12 MONTH CAR REVIEWS: 2014 Honda Accord EX-L V-6 - Too Much Power?

August 4, 2014
2014 Honda Accord Coupe V6 Front Three Quarters With Barn
Long-Term 2014 Honda Accord Update - SUMMER 2014 (1 OF 1)
Miles To Date: 15,484
"“While the engine’s power is ample and can be a lot of fun to tap into, most of the time it feels ill-suited to the car it’s stuck in.”"
Our 2014 Honda Accord coupe made a quick trip to New York in early July, with associate online editor Eric Weiner behind the wheel. Two weeks later, he drove it back to Michigan. With lots of seat time, Eric comments as follows:
“Excellent, excellent highway car. So much power everywhere. Comfortable seat, and what’s that there? Adjustable lumbar support in an Accord? That’ll do just fine, thank you.
2014 Honda Accord Coupe V6 Front Three Quarters With Barn
“I did have a few beefs about the Accord during my drive out to New York and back. First of all, while the tank is pretty large, 30 mpg on the highway just doesn’t cut it for a midsize car. I also had trouble getting the right seating position. The seat was plenty comfortable, but it seemed like whenever I got it in the right place relative to the steering wheel, the wheel rim blocked the top of the speedometer.
“While the engine’s power is ample and can be a lot of fun to tap into, most of the time it feels ill-suited to the car it’s stuck in. The V-6 easily overwhelms the front tires and the chassis, and the result is frequent wheel spin, torque steer, and a squirrely front end while trying to accelerate through turns. The front end also wiggles quite a bit under hard braking. The clutch is communicative, but the take-up is extremely low and sudden. The Accord seems like it should be a lot more exciting, with a big V-6 and a six-speed manual, but the pieces just don’t add up. It’s the wrong version of the right car.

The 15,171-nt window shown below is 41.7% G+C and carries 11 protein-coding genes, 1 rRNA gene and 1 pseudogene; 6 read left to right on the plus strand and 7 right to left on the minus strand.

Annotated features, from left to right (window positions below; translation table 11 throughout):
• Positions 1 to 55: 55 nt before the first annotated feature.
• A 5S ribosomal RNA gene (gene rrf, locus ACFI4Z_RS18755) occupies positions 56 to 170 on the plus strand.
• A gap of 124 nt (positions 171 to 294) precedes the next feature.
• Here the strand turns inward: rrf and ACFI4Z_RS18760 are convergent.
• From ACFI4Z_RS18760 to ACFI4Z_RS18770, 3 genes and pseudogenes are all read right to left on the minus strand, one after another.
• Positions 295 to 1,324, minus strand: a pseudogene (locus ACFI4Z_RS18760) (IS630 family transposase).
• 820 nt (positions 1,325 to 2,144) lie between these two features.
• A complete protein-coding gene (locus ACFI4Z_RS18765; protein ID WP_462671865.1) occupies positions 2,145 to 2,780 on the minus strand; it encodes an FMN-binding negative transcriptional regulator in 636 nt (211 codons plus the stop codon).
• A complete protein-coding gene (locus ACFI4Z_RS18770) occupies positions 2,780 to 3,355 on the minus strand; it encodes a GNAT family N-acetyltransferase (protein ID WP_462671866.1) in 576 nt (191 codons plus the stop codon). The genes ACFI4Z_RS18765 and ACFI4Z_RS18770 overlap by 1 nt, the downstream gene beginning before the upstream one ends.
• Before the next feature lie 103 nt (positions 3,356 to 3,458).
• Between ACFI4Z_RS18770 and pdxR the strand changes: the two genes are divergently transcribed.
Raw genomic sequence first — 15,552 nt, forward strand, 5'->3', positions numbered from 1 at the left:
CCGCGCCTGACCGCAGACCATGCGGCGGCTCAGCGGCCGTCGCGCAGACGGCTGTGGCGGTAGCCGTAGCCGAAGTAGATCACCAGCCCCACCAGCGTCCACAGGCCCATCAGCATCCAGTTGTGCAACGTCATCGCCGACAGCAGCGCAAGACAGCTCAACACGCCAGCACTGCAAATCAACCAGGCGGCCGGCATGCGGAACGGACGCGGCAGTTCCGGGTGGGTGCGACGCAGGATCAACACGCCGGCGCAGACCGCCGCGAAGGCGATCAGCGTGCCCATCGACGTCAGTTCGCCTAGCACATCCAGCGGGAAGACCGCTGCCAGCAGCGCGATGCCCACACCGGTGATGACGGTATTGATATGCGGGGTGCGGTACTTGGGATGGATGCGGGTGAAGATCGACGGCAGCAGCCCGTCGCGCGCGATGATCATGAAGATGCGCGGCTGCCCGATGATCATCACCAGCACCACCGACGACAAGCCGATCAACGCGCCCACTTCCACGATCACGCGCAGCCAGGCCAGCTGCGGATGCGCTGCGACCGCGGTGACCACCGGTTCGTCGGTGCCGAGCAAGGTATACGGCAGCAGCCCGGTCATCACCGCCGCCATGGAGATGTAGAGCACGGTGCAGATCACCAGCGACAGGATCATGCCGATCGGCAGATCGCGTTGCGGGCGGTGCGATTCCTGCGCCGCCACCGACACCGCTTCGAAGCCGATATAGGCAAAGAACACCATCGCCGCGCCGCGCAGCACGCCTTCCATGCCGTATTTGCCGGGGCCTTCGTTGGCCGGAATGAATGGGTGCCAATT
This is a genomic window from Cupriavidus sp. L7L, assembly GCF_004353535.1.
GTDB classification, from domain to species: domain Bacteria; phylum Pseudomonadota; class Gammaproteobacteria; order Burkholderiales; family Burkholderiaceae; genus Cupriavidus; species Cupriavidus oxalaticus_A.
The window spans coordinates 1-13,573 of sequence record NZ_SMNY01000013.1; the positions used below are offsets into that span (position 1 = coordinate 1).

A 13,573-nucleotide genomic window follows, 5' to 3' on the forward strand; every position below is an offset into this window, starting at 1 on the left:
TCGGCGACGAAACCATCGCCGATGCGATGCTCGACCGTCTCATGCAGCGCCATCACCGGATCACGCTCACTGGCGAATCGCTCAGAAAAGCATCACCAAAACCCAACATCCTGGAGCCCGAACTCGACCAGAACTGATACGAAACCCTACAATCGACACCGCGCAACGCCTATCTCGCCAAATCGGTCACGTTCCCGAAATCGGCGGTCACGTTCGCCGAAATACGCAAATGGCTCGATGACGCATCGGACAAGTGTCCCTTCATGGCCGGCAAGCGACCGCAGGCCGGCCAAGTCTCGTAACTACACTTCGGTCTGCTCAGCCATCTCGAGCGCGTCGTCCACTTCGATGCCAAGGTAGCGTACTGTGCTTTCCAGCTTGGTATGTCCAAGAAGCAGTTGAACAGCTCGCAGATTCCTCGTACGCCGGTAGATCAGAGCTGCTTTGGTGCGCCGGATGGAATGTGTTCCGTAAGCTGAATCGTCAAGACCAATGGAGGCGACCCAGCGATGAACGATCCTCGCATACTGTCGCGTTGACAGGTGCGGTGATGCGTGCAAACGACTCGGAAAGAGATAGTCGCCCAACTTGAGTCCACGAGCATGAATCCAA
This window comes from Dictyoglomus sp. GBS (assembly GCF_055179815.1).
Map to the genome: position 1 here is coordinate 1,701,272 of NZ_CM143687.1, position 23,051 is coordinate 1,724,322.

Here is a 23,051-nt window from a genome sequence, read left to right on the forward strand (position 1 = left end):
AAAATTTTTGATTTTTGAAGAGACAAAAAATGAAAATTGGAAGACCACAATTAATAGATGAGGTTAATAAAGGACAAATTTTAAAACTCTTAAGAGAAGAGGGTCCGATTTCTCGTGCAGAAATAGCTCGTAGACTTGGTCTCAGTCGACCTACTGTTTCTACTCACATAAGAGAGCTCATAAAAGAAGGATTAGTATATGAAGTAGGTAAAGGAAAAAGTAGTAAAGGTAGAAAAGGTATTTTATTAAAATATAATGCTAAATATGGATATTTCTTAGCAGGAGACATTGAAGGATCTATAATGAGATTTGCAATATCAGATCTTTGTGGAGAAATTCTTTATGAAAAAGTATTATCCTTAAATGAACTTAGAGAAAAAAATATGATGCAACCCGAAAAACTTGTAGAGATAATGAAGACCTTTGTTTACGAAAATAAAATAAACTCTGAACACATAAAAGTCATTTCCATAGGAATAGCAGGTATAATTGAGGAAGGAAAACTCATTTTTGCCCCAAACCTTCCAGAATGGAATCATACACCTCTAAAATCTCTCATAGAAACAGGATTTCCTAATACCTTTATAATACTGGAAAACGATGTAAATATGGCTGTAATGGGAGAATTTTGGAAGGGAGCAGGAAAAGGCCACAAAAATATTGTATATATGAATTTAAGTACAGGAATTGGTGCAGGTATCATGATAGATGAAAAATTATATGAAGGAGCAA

“I say it’s the right car because there’s a lot to love about the Accord. It has a compliant ride and a quiet cabin. There’s also a ton of space, even if folding the one-piece rear seatback is a two-person job when really it should be a one-person affair (you can’t pull the release latch and fold the seat at the same time unless you use a broom or some sort of long pole to push the seat-back).
“Technology-wise it is very well equipped, although the total price tag is steep for this class. Still, my passengers were impressed with Lane-Watch. They thought it was pretty cool that it was a Honda-only tech. The only time it disappointed me was in a heavy rainstorm, when water collected in the little camera opening underneath the side mirror, completely obscuring the Lane-Watch feed.